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BMC Ophthalmol. 2018 Feb 7;18(1):32. doi: 10.1186/s12886-018-0686-5.

The Alabama VIP older driver study rationale and design: examining the relationship between vision impairment and driving using naturalistic driving techniques.

Author information

1
Department of Ophthalmology, School of Medicine, University of Alabama at Birmingham, Birmingham, AL, 35294-0009, USA. owsley@uab.edu.
2
Department of Ophthalmology, School of Medicine, University of Alabama at Birmingham, Birmingham, AL, 35294-0009, USA.
3
Department of Epidemiology, School of Public Health, University of Alabama at Birmingham, Birmingham, AL, 35294-0022, USA.
4
Center for Vulnerable Road User Safety, Virginia Tech Transportation Institute, 3500 Transportation Research Plaza, Blacksburg, VA, 24060, USA.
5
School of Optometry and Vision Science, Queensland University of Technology, Park Road, Kelvin Grove, Brisbane, VIC, Australia.

Abstract

BACKGROUND:

Older drivers aged ≥70 years old have among the highest rates of motor vehicle collisions (MVC) compared to other age groups. Driving is a highly visual task, and older adults have a high prevalence of vision impairment compared to other ages. Most studies addressing visual risk factors for MVCs by older drivers utilize vehicle accident reports as the primary outcome, an approach with several methodological limitations. Naturalistic driving research methods overcome these challenges and involve installing a high-tech, unobtrusive data acquisition system (DAS) in an older driver's own vehicle. The DAS continuously records multi-channel video of driver and roadway, sensor-based kinematics, GPS location, and presence of nearby objects in front of the vehicle, providing an objective measure of driving exposure. In this naturalistic driving study, the purpose is to examine the relationship between vision and crashes and near-crashes, lane-keeping, turning at intersections, driving performance during secondary tasks demands, and the role of front-seat passengers. An additional aim is to compare results of the on-road driving evaluation by a certified driving rehabilitation specialist to objective indicators of driving performance derived from the naturalistic data.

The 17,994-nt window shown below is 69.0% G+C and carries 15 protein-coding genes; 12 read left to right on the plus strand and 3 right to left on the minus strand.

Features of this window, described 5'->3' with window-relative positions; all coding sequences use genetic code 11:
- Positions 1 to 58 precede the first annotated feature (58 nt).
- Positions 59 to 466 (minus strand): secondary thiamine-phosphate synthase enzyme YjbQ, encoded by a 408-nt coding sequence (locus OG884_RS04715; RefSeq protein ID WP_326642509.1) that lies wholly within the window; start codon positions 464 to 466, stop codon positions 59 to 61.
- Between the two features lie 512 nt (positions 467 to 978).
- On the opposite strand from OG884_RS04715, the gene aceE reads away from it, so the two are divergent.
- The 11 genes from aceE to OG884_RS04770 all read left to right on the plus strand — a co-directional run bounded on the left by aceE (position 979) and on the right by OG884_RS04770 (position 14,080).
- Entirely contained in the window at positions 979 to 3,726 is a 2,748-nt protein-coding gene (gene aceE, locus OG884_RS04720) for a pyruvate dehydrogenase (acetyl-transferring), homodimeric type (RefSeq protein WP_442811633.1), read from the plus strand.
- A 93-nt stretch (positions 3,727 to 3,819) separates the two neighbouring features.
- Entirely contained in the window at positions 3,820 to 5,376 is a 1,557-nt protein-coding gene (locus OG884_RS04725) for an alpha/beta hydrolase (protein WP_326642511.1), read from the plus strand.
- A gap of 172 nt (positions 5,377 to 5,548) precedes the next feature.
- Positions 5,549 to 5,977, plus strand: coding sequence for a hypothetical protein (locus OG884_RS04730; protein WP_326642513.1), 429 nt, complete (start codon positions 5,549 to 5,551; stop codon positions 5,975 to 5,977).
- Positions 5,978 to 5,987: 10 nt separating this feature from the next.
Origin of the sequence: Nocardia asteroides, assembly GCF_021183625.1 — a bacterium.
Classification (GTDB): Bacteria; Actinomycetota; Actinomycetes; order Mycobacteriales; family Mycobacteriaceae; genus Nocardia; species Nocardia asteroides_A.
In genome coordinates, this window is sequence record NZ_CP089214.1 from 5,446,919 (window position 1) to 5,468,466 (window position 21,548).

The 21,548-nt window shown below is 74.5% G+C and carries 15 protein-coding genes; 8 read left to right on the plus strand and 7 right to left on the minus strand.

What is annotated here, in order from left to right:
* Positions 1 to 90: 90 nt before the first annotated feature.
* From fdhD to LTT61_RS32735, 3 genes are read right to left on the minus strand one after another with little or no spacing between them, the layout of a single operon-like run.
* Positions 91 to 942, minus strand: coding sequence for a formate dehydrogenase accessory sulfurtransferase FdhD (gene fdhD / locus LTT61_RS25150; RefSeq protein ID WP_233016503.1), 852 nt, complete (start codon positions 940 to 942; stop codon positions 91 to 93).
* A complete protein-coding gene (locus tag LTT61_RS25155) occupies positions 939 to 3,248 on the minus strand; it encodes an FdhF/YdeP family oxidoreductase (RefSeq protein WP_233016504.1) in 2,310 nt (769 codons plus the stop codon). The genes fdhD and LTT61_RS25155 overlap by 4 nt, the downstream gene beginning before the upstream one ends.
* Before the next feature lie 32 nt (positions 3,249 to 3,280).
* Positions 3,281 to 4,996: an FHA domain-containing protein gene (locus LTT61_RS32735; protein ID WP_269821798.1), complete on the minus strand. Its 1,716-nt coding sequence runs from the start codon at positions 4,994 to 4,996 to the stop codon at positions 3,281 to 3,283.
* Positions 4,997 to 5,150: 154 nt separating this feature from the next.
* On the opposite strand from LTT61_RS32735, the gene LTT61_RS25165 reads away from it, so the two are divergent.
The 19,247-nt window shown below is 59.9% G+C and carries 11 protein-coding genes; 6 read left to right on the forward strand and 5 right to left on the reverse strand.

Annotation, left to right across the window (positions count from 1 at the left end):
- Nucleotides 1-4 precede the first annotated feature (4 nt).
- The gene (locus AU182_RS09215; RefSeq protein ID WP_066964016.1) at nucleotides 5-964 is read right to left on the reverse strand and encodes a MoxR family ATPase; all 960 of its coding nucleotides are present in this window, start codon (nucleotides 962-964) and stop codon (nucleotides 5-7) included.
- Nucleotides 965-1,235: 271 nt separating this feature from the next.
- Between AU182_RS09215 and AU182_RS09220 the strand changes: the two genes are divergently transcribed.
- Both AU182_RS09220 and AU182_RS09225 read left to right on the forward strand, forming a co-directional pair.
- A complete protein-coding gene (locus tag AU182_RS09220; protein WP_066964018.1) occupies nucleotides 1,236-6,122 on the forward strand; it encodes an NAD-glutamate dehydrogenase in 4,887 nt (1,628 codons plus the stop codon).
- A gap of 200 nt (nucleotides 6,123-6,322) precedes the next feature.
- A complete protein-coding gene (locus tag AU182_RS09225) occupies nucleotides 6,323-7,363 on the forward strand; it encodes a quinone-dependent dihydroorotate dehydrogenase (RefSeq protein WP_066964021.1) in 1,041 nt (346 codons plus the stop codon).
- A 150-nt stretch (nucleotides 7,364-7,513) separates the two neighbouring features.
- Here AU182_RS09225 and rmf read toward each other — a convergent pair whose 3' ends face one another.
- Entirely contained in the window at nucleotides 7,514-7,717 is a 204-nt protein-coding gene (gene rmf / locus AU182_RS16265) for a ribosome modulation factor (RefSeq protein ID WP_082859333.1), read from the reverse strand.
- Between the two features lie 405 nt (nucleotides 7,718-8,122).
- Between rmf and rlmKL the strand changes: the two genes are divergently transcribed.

METHODS:

Drivers ≥70 years old are recruited from ophthalmology clinics and a previous population-based study of older drivers, with the goal of recruiting persons with wide ranging visual function. Target samples size is 195 drivers. At a baseline visit, the DAS is installed in the participant's vehicle and a battery of health and functional assessments are administered to the driver including visual-sensory and visual-cognitive tests. The DAS remains installed in the vehicle for six months while the participant goes about his/her normal driving with no imposed study restrictions. After six months, the driver returns for DAS de-installation, repeat vision testing, and an on-road driving evaluation by a certified driving rehabilitation specialist (CDRS). The data streams recorded by the DAS are uploaded to the data coordinating center for analysis.

DISCUSSION:

The Alabama VIP Older Driver Study is the first naturalistic older driver study specifically focused on the enrollment of drivers with vision impairment in order to study the relationship between visual dysfunction and driver safety and performance.

KEYWORDS:

Aging; Driving; Motor vehicle collision; Naturalistic driving; Vision; Vision impairment

PMID:
29415670
PMCID:
PMC5804048
DOI:
10.1186/s12886-018-0686-5
[Indexed for MEDLINE]
Free PMC Article

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